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Exoprimal review-in-progress: somehow makes team dino-slaying a snoozefest

I'd rather walk with the dinosaurs

Several mech suits try to take down a T-Rex in Exoprimal
Image credit: Capcom

I'm now several hours into Exoprimal, a multiplayer PVEVP game where two teams race to obliterate hordes of rabid dinosaurs as quickly as possible. And I'm sad to report I'm having a miserable time. It seems like yet another cursed game I've had to review this year, and I don't know what I've done in a past life to deserve this. The chickens - which as far as I'm aware, are dinosaurs or distant relatives to the large lizards - have come home to roost.

On paper, Exoprimal sounds like a hoot. The year is 2040 and the world's under attack from swarms of dinosaurs, which certainly isn't ideal for all involved. A corporation has developed an AI called Leviathan that can predict when these dino-outbreaks will happen, alongside the technology needed to kit humans out in dino-beating exosuits. As one of the enlisted, you fight waves of dinosaurs in competitive races to the finish line. Depending on whether you choose PVE, PVP, or Random, you might have to fight against your fellow humans towards the end of a match because… combat training? Who knows.

I'm a few hours in and so far, I'm only allowed to play one mode: Dino Survival. Like I've mentioned above, you're led through an overgrown city in teams of five and shuttled through regular intervals of "kill the swarm of raptors" or "we've summoned a slightly larger dinosaur with a complex Latin name". Between intervals the red apparitions of the other team flash up, alerting you to how they're getting on, alongside an onscreen message that says whether you're clearing the hordes faster or slower than them. Eventually, you reach a final stage where the objective seems to switch. I've heard there's others, but so far I've only experienced Escort, where you push a payload to an end point a bit like Overwatch's equivalent.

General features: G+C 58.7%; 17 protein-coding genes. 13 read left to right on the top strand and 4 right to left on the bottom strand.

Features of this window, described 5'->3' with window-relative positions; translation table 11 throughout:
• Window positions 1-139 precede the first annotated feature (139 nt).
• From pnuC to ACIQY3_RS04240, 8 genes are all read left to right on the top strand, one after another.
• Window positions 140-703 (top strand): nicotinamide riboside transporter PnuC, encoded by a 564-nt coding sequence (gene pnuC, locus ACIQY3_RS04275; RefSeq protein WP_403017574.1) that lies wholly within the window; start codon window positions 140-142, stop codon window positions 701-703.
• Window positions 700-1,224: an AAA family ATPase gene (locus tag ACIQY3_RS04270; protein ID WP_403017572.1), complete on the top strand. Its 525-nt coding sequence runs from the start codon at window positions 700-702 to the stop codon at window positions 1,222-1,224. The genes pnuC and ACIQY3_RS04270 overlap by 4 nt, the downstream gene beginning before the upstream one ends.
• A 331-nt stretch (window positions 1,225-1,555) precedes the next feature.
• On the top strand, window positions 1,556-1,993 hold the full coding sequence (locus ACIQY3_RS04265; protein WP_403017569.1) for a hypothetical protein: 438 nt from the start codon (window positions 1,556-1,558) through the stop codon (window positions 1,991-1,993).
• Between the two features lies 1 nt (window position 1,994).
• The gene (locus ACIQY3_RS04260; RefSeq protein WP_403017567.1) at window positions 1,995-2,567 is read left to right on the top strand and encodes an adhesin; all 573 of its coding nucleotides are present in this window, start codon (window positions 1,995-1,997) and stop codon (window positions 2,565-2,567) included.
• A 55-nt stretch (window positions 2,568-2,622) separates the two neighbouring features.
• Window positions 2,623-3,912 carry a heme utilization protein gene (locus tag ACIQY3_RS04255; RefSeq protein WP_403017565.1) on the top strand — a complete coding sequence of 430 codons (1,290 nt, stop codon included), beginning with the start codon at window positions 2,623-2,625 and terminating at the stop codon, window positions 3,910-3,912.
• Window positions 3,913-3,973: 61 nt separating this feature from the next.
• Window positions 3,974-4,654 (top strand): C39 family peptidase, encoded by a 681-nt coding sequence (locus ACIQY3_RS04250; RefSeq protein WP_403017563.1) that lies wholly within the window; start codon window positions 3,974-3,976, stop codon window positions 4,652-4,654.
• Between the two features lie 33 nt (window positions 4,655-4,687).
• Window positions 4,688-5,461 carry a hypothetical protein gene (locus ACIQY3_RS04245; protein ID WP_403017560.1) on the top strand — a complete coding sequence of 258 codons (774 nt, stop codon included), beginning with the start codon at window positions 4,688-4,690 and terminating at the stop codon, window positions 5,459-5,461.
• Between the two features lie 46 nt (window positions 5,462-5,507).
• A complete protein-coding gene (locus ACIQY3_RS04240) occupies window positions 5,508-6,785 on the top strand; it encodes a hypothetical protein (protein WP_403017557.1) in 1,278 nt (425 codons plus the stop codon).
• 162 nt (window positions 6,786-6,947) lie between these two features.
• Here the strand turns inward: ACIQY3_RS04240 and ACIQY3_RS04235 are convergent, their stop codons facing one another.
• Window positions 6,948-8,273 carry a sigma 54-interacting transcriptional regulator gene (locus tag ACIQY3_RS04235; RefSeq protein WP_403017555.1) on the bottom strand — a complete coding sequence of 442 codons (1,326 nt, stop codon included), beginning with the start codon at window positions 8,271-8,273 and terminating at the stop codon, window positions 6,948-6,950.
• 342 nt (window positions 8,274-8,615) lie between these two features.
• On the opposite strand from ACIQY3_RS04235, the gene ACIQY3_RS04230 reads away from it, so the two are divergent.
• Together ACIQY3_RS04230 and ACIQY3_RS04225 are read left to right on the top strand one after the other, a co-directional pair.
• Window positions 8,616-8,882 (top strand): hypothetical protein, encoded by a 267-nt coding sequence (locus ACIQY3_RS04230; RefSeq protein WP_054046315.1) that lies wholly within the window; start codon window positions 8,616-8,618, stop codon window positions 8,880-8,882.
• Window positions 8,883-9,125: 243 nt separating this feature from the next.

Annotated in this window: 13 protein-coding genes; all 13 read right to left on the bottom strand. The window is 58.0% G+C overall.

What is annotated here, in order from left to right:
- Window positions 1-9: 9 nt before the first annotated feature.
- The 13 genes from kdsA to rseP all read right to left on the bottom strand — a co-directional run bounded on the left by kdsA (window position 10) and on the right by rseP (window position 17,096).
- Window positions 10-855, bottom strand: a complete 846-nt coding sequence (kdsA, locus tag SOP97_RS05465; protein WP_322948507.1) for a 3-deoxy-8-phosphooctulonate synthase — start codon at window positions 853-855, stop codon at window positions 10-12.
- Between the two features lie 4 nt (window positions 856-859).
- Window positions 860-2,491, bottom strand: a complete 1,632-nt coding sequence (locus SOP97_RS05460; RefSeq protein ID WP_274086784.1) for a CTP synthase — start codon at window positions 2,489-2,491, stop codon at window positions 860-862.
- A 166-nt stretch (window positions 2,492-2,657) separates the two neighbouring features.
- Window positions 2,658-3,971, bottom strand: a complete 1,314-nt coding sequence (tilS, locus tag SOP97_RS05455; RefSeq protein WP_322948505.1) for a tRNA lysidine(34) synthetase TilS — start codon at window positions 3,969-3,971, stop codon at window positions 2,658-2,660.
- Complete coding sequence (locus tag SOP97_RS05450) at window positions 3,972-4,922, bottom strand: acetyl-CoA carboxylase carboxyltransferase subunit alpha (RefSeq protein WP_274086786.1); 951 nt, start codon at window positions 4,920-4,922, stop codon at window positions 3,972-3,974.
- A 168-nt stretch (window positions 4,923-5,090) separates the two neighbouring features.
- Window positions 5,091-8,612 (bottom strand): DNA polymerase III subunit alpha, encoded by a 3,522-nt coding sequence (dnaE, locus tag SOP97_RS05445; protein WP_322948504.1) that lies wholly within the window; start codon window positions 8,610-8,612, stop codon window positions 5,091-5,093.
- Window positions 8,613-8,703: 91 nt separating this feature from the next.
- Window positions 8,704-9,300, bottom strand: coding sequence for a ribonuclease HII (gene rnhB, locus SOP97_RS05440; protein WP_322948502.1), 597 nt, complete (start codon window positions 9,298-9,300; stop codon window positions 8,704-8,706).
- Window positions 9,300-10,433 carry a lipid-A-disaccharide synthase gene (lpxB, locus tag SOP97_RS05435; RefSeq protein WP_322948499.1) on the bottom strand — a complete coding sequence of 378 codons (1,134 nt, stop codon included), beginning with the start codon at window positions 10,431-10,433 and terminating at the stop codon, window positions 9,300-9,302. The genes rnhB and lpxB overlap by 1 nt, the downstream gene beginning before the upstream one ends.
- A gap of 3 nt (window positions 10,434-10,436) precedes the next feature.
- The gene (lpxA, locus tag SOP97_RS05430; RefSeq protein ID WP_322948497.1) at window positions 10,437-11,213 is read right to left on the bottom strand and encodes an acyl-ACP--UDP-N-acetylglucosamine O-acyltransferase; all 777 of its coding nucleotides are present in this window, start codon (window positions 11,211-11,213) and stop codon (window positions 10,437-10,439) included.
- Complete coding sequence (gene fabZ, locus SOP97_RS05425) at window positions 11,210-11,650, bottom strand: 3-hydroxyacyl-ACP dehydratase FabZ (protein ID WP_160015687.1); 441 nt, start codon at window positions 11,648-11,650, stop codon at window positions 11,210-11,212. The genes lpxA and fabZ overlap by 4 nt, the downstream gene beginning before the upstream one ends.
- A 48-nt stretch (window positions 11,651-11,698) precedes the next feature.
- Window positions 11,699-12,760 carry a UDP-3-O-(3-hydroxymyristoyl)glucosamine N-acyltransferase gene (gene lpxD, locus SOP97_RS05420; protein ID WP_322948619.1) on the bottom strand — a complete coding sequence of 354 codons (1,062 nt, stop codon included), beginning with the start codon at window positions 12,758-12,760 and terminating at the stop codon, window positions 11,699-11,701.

Complete matches and you'll either be graced by some story cutscene where folks in parallel universes discuss why the dinos are bad, or a slideshow with accompanying dialogue that provides 'insight' into the mystery of Leviathan and his wargames. It's an odd attempt to push a story into a competitive multiplayer game, where most of the time they're left purposefully thin so fans can pad them out. Right now, I think the story only compels me because I need to understand why it's as absurd a premise as it is. Maybe it's the one driving force keeping me going.

Normally, I don't mind playing the same game mode over and over if the core of what I'm doing is a rip roaring laugh or dangles enticing rewards just out of reach. The trouble with Exoprimal is that it hasn't ticked either of these boxes. If anything, it strikes me as overconfident and underbaked, both in the hero shooter thing it's got going on and the typical live service traits it's adopted.

Battling a T. rex in an Exoprimal screenshot.
Image credit: Capcom

With roles split into tank, DPS, and support, the game does instil a sense of comradery and a level of teamwork - I'll give it that. And a couple of the classes have abilities which play off each other nicely, with my fave being a samurai who's able to deflect damage, then channel what they've absorbed into a powerful slash upwards. Combine it with a grappling hook into a falling spinny strike and you've got yourself the equivalent of an Edo-period tombstone piledriver. Otherwise, though, most classes seem limited by abilities which work fine as separate bursts of healing or quickfire strikes, but don't ever seem to soar to the heights of cohesion.

By "cohesion", I mean in the most literal sense: a cool play. In Exoprimal, all I have to do is bash buttons or aim vaguely at a swarm of dinosaurs and they go down without too much of a fight. Not once has an ability struck me as a great big twist of the can-opener, which I can then follow up with a spoon to scrape its innards out. Maybe later on this will change, yet it's worrying that after several hours I've had Love Island or Wimbledon on my second screen to keep my brain engaged, as everyone largely acts in their own self interest and gets away with it.

Then there's the whole completing a match, which nets you… guff. Suit levels, battle pass levels, BikCoin, all the most tedious of incremental stat boosts or skins. I keep moseying about the menus, looking for something to work towards, anything to latch onto! There isn't anything! It seems confident in its setup to have me play the same scenario, seemingly forever? I guess I'll play the same game mode over and over and over again for a green hat and a skull emblem hahahakillmehahaha.

This review is based on a review build of the game provided by the publisher Capcom

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Ed Thorn avatar

Ed Thorn

Reviews Editor

When Ed's not cracking thugs with bicycles in Yakuza, he's likely swinging a badminton racket in real life. Any genre goes, but he's very into shooters and likes a weighty gun, particularly if they have a chainsaw attached to them. Adores orange and mango squash, unsure about olives.